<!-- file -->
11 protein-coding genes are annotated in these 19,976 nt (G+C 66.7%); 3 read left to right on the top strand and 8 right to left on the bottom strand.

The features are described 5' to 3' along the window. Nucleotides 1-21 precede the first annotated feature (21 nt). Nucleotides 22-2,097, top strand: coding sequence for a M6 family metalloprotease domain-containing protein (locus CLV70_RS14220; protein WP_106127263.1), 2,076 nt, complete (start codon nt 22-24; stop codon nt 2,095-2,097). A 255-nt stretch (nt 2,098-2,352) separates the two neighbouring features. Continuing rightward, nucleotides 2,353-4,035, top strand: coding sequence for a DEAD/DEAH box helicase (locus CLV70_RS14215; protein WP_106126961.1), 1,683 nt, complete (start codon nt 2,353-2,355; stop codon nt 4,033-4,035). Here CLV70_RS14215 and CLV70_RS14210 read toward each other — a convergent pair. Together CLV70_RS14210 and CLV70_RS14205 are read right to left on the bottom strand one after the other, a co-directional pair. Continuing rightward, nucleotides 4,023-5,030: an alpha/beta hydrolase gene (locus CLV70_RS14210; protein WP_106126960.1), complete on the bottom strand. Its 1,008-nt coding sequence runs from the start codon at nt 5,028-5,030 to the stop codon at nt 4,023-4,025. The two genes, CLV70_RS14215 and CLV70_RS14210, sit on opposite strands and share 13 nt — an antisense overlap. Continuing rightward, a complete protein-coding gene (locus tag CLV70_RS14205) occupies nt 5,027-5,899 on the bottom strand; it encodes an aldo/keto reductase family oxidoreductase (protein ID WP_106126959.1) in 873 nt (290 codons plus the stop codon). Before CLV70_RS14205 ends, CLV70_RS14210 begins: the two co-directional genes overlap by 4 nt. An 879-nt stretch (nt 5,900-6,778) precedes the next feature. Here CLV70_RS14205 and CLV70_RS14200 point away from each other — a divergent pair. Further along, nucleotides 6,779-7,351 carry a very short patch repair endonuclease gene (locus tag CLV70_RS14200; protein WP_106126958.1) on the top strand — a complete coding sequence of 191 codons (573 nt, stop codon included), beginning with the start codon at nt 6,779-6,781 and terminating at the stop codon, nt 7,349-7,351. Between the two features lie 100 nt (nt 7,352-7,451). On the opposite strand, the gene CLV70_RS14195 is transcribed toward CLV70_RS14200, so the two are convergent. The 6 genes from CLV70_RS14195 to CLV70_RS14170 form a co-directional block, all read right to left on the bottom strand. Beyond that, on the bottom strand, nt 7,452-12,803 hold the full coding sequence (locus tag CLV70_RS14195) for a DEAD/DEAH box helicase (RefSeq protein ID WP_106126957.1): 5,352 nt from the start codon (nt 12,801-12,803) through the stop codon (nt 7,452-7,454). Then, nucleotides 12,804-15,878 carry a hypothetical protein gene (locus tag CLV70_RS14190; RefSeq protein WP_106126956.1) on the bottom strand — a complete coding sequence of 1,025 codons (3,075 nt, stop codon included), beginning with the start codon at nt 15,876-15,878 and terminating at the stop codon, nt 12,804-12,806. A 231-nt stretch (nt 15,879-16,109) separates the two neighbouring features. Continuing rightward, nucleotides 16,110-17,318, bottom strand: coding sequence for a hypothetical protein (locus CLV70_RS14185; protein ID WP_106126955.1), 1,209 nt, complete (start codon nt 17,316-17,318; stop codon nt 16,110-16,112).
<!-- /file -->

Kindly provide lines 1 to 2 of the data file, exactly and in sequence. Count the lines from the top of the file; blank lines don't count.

11 protein-coding genes are annotated in these 19,976 nt (G+C 66.7%); 3 read left to right on the top strand and 8 right to left on the bottom strand.

The features are described 5' to 3' along the window. Nucleotides 1-21 precede the first annotated feature (21 nt). Nucleotides 22-2,097, top strand: coding sequence for a M6 family metalloprotease domain-containing protein (locus CLV70_RS14220; protein WP_106127263.1), 2,076 nt, complete (start codon nt 22-24; stop codon nt 2,095-2,097). A 255-nt stretch (nt 2,098-2,352) separates the two neighbouring features. Continuing rightward, nucleotides 2,353-4,035, top strand: coding sequence for a DEAD/DEAH box helicase (locus CLV70_RS14215; protein WP_106126961.1), 1,683 nt, complete (start codon nt 2,353-2,355; stop codon nt 4,033-4,035). Here CLV70_RS14215 and CLV70_RS14210 read toward each other — a convergent pair. Together CLV70_RS14210 and CLV70_RS14205 are read right to left on the bottom strand one after the other, a co-directional pair. Continuing rightward, nucleotides 4,023-5,030: an alpha/beta hydrolase gene (locus CLV70_RS14210; protein WP_106126960.1), complete on the bottom strand. Its 1,008-nt coding sequence runs from the start codon at nt 5,028-5,030 to the stop codon at nt 4,023-4,025. The two genes, CLV70_RS14215 and CLV70_RS14210, sit on opposite strands and share 13 nt — an antisense overlap. Continuing rightward, a complete protein-coding gene (locus tag CLV70_RS14205) occupies nt 5,027-5,899 on the bottom strand; it encodes an aldo/keto reductase family oxidoreductase (protein ID WP_106126959.1) in 873 nt (290 codons plus the stop codon). Before CLV70_RS14205 ends, CLV70_RS14210 begins: the two co-directional genes overlap by 4 nt. An 879-nt stretch (nt 5,900-6,778) precedes the next feature. Here CLV70_RS14205 and CLV70_RS14200 point away from each other — a divergent pair. Further along, nucleotides 6,779-7,351 carry a very short patch repair endonuclease gene (locus tag CLV70_RS14200; protein WP_106126958.1) on the top strand — a complete coding sequence of 191 codons (573 nt, stop codon included), beginning with the start codon at nt 6,779-6,781 and terminating at the stop codon, nt 7,349-7,351. Between the two features lie 100 nt (nt 7,352-7,451). On the opposite strand, the gene CLV70_RS14195 is transcribed toward CLV70_RS14200, so the two are convergent. The 6 genes from CLV70_RS14195 to CLV70_RS14170 form a co-directional block, all read right to left on the bottom strand. Beyond that, on the bottom strand, nt 7,452-12,803 hold the full coding sequence (locus tag CLV70_RS14195) for a DEAD/DEAH box helicase (RefSeq protein ID WP_106126957.1): 5,352 nt from the start codon (nt 12,801-12,803) through the stop codon (nt 7,452-7,454). Then, nucleotides 12,804-15,878 carry a hypothetical protein gene (locus tag CLV70_RS14190; RefSeq protein WP_106126956.1) on the bottom strand — a complete coding sequence of 1,025 codons (3,075 nt, stop codon included), beginning with the start codon at nt 15,876-15,878 and terminating at the stop codon, nt 12,804-12,806. A 231-nt stretch (nt 15,879-16,109) separates the two neighbouring features. Continuing rightward, nucleotides 16,110-17,318, bottom strand: coding sequence for a hypothetical protein (locus CLV70_RS14185; protein ID WP_106126955.1), 1,209 nt, complete (start codon nt 17,316-17,318; stop codon nt 16,110-16,112).